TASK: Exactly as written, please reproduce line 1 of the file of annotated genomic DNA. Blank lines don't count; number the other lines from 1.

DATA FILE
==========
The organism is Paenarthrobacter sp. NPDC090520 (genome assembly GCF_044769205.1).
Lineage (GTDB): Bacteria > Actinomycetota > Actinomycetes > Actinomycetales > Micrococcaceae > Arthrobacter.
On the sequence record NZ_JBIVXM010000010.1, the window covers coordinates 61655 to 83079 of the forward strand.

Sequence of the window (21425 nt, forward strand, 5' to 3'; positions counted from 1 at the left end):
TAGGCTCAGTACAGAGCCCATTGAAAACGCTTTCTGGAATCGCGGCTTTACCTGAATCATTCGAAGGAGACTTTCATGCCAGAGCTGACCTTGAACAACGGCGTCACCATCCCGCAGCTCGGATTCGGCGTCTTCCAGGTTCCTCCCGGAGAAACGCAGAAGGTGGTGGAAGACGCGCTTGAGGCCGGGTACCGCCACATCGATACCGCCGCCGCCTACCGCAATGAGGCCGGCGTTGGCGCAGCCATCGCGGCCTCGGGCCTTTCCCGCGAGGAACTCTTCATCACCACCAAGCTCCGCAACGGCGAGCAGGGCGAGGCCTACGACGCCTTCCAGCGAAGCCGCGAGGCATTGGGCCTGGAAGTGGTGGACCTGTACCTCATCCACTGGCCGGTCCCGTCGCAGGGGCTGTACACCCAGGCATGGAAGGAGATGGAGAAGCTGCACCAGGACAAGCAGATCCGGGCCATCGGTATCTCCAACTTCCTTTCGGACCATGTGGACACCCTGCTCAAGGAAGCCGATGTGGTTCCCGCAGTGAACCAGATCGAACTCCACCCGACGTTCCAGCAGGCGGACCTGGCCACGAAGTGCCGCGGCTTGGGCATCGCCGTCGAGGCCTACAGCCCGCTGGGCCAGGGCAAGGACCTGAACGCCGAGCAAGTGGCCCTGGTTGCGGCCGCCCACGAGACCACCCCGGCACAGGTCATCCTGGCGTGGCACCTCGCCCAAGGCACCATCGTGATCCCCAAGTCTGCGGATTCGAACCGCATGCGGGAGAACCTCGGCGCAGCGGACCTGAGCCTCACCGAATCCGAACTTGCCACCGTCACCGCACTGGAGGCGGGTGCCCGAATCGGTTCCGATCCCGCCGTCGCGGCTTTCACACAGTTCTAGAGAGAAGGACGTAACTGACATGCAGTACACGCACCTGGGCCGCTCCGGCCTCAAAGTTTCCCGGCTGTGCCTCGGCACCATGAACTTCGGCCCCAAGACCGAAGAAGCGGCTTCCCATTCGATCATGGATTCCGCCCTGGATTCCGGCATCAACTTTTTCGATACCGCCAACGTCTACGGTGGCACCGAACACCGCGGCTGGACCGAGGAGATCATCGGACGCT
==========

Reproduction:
The organism is Paenarthrobacter sp. NPDC090520 (genome assembly GCF_044769205.1).